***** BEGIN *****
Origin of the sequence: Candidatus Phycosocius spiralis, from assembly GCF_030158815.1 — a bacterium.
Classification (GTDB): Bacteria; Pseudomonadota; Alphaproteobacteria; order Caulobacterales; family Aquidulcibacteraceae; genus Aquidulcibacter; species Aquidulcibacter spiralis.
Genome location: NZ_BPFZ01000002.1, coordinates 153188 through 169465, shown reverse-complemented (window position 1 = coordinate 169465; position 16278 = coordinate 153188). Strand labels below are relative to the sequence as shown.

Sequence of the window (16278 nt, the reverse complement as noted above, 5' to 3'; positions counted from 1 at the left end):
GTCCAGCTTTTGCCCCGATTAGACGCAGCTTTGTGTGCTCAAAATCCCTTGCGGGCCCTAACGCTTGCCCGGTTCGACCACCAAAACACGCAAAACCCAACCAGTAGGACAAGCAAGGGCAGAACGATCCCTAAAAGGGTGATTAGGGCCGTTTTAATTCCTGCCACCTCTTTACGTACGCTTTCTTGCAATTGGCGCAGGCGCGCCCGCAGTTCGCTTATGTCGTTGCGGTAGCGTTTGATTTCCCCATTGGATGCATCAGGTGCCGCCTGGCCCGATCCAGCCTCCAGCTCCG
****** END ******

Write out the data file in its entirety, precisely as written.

Origin of the sequence: Candidatus Phycosocius spiralis, from assembly GCF_030158815.1 — a bacterium.
Classification (GTDB): Bacteria; Pseudomonadota; Alphaproteobacteria; order Caulobacterales; family Aquidulcibacteraceae; genus Aquidulcibacter; species Aquidulcibacter spiralis.
Genome location: NZ_BPFZ01000002.1, coordinates 153188 through 169465, shown reverse-complemented (window position 1 = coordinate 169465; position 16278 = coordinate 153188). Strand labels below are relative to the sequence as shown.

Sequence of the window (16278 nt, the reverse complement as noted above, 5' to 3'; positions counted from 1 at the left end):
GTCCAGCTTTTGCCCCGATTAGACGCAGCTTTGTGTGCTCAAAATCCCTTGCGGGCCCTAACGCTTGCCCGGTTCGACCACCAAAACACGCAAAACCCAACCAGTAGGACAAGCAAGGGCAGAACGATCCCTAAAAGGGTGATTAGGGCCGTTTTAATTCCTGCCACCTCTTTACGTACGCTTTCTTGCAATTGGCGCAGGCGCGCCCGCAGTTCGCTTATGTCGTTGCGGTAGCGTTTGATTTCCCCATTGGATGCATCAGGTGCCGCCTGGCCCGATCCAGCCTCCAGCTCCG